Russia shuts off more gas to Belarus

Russia has further reduced the amount of gas it is supplying to Belarus because of a dispute over payments - now amounting to a 60% cut.

Russia's gas monopoly Gazprom said it cut supply by 15% on Monday, 15% on Tuesday, and another 30% on Wednesday.

Gazprom said there had been no effect on deliveries elsewhere.

The company is demanding Belarus pay almost $200m (?135m) it says is owed for Russian gas but Belarus says Russia owes money for using pipelines.

"The Belarusian side is undertaking no action to settle the debt for Russian gas supplies," Gazprom's chief executive Alexei Miller said in a televised appearance on Wednesday.

Gazprom has threatened to continue tightening the taps until supply is down to only 15% of its previous level.

'Gas war'

Belarus said on Tuesday it would suspend Russian transit gas deliveries via Belarus to other European countries.

President Alexander Lukashenko warned of a "gas war", and insisted that Belarus is owed $260m (?176m) by Russia in fees for using transit pipelines.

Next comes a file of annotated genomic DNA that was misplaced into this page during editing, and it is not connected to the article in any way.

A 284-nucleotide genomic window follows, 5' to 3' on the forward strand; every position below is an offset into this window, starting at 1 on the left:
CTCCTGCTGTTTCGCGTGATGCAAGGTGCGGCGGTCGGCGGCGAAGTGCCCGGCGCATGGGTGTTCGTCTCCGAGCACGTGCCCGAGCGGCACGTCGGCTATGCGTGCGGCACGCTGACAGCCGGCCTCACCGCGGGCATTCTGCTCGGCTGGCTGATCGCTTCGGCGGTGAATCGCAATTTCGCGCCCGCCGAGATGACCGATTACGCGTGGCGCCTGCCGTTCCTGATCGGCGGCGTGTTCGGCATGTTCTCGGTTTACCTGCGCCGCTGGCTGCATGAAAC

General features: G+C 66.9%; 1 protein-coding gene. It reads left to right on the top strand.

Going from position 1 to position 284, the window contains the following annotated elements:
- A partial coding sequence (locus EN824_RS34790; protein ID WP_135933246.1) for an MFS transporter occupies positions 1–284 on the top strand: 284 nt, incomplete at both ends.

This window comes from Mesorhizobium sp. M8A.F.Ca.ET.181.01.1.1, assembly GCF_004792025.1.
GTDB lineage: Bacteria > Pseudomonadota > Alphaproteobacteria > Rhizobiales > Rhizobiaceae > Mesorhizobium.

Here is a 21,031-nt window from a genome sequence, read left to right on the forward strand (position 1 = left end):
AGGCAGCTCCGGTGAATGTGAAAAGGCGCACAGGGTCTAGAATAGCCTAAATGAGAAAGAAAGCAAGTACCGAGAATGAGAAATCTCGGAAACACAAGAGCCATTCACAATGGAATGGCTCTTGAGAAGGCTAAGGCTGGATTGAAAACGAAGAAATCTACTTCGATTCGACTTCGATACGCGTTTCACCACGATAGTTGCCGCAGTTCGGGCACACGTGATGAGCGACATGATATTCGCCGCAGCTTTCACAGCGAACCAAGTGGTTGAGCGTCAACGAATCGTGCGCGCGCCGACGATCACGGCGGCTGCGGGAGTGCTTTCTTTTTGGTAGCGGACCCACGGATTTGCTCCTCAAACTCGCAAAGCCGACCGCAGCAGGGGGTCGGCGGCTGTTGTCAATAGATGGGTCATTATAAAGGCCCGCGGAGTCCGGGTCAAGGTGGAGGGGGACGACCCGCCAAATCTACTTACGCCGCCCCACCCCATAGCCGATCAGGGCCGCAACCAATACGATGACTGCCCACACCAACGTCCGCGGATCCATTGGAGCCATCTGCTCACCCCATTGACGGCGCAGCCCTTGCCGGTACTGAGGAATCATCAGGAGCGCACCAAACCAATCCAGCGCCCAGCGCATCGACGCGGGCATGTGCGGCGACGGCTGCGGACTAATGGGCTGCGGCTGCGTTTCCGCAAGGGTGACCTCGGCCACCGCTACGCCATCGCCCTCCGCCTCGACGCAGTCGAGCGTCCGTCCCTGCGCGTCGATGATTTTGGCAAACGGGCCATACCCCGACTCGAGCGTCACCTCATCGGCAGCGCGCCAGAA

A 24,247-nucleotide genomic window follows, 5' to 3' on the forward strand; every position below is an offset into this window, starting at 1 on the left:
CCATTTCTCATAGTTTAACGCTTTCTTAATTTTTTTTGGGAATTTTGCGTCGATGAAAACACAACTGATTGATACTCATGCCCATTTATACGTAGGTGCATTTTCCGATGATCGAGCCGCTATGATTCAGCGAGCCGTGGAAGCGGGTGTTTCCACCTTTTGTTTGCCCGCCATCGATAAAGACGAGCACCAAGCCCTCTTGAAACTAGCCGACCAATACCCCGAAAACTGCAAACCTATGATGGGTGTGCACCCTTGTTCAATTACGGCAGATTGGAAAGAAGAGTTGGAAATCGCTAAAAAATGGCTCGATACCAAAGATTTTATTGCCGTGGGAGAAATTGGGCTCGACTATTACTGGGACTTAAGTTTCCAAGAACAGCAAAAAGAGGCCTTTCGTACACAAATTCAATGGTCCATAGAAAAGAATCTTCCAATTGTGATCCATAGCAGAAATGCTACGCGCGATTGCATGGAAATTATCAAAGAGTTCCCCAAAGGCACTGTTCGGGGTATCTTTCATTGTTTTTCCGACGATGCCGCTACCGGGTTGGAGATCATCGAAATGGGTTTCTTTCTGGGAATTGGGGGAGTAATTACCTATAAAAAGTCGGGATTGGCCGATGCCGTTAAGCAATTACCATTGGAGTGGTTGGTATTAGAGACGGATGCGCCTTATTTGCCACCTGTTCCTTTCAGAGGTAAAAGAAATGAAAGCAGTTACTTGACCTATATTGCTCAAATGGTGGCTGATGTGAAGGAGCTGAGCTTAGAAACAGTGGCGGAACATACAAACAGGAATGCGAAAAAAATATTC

Most Russian gas bound for European countries goes via Ukraine, but Lithuania, Germany and Poland rely on supplies through Belarus. Even so, gas supplies for those three countries could be re-routed via Ukraine if necessary, Gazprom says.

Russia increased the price of gas supplied to Belarus from $150 per 1,000 cubic metres of gas last year, to $169.20 in the first quarter of 2010 and $184.80 in the second.

But Belarus has continued to pay $150. Gazprom said at that rate it could owe $500m or $600m by the end of the year.

Gazprom said in a statement on Wednesday that Belarus had paid for May's deliveries at a higher price, thus "recognising the need" to pay increased rates - but that it still had to settle debts accrued in the first four months of the year.

Belarus has previously insisted Russia provide it with cheap oil and gas as part of a customs union deal that is due to come into force next month.

Russia and Belarus are supposed to be close allies but have had several rows in recent years, particularly over energy supplies.


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